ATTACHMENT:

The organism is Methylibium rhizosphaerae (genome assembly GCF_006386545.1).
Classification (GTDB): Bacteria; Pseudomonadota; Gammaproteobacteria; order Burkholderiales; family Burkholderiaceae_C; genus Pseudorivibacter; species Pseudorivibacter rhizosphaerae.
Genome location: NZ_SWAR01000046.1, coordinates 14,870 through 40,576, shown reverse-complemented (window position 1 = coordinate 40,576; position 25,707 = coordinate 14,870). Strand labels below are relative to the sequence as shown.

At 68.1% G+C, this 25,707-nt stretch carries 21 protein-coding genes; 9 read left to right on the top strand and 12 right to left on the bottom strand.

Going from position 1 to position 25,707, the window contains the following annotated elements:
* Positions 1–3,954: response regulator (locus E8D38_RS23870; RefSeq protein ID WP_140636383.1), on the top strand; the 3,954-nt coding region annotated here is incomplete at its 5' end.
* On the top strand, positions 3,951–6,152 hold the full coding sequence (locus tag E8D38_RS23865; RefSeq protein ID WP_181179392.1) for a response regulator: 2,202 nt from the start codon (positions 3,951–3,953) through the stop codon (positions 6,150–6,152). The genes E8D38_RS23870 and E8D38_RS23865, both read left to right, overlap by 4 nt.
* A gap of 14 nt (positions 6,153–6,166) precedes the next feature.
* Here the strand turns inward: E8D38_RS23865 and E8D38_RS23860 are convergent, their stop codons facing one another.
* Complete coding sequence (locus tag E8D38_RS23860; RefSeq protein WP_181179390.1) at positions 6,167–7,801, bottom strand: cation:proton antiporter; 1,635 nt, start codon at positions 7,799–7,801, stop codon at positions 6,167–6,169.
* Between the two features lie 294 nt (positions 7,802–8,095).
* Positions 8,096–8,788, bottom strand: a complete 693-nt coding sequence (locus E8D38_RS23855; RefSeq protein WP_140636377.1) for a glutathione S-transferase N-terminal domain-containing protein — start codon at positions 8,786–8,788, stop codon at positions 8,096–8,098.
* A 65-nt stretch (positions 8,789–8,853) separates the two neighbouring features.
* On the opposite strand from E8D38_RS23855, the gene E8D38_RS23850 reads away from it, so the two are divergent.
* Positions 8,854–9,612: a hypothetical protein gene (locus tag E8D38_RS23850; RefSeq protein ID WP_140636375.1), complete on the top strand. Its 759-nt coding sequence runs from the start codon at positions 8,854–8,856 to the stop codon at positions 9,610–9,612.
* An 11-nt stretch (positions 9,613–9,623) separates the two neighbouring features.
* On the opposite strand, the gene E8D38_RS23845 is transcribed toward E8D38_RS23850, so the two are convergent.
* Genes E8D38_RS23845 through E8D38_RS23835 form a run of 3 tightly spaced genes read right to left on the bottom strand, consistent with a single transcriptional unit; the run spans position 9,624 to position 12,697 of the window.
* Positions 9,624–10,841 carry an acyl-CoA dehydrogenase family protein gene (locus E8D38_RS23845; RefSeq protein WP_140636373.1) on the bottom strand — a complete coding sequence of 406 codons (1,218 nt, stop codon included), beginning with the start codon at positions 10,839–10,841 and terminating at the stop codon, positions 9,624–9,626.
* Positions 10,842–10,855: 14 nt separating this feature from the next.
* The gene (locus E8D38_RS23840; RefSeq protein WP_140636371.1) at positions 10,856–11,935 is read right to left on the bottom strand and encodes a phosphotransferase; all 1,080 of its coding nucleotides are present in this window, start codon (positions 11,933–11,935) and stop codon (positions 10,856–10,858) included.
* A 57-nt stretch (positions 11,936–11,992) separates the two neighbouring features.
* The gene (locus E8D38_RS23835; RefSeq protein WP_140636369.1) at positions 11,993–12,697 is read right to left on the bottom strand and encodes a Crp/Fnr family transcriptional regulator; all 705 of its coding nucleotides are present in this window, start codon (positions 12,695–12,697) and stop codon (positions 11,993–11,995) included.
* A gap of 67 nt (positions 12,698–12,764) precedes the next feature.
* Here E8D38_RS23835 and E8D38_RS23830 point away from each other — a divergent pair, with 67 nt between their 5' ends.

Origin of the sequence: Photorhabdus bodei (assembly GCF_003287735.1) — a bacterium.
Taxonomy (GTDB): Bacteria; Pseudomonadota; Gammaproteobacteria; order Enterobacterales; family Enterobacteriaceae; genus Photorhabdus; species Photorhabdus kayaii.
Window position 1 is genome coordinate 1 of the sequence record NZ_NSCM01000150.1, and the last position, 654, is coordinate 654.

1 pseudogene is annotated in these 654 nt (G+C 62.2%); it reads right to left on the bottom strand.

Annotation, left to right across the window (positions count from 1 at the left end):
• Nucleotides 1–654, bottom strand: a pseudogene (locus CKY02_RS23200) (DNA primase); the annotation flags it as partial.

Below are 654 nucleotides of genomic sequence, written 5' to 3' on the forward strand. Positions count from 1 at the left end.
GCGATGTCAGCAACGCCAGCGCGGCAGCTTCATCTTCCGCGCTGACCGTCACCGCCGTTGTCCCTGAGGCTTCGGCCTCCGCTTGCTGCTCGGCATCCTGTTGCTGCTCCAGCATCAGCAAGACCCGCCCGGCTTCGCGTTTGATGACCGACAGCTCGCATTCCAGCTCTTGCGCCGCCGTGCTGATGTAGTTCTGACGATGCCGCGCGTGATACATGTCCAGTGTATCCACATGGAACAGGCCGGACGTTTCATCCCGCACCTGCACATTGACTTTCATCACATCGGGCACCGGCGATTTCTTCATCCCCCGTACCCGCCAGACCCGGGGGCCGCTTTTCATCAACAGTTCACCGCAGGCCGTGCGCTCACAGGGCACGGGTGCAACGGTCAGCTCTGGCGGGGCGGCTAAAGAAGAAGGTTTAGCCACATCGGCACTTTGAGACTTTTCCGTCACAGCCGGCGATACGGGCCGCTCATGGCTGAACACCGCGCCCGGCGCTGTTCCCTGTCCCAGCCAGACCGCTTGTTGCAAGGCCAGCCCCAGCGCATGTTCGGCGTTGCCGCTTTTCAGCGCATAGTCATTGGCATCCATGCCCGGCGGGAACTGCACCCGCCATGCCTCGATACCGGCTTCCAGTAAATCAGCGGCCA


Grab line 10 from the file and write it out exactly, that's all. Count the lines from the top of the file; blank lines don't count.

* Complete coding sequence (locus tag E8D38_RS23860; RefSeq protein WP_181179390.1) at positions 6,167–7,801, bottom strand: cation:proton antiporter; 1,635 nt, start codon at positions 7,799–7,801, stop codon at positions 6,167–6,169.